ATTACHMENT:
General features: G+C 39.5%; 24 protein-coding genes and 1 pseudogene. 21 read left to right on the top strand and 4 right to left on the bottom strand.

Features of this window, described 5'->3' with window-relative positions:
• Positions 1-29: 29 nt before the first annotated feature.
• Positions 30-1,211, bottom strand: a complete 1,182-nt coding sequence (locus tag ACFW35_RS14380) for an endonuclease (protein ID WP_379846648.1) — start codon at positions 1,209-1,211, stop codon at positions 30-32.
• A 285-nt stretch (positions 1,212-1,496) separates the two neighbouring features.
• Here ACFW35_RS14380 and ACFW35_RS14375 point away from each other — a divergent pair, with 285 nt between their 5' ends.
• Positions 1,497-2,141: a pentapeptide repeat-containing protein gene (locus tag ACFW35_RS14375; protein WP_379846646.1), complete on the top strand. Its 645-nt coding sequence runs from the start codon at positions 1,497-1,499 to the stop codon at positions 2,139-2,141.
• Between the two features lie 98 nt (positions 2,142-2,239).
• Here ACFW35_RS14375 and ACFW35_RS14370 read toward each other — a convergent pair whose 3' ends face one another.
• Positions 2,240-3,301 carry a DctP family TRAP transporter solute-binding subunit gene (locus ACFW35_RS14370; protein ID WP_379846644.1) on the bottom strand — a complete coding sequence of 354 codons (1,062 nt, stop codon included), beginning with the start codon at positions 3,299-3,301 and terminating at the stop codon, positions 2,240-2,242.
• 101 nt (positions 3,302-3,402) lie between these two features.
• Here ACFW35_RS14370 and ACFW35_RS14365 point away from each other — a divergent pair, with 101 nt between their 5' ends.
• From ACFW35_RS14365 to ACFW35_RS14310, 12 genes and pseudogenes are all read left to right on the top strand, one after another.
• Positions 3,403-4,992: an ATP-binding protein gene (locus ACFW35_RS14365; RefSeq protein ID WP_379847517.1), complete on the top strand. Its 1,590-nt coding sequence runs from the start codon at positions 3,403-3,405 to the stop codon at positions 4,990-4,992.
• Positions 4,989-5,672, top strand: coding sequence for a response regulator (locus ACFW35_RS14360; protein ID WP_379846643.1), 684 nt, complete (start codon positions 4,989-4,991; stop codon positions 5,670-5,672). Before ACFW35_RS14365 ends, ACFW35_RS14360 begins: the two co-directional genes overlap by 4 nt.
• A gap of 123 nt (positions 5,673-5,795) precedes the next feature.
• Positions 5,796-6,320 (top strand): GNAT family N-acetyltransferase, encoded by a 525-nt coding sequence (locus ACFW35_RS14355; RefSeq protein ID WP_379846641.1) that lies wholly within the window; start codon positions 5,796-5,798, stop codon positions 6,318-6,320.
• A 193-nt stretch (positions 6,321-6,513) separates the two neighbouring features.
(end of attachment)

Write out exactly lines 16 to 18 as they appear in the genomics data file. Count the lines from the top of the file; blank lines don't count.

• A gap of 123 nt (positions 5,673-5,795) precedes the next feature.
• Positions 5,796-6,320 (top strand): GNAT family N-acetyltransferase, encoded by a 525-nt coding sequence (locus ACFW35_RS14355; RefSeq protein ID WP_379846641.1) that lies wholly within the window; start codon positions 5,796-5,798, stop codon positions 6,318-6,320.
• A 193-nt stretch (positions 6,321-6,513) separates the two neighbouring features.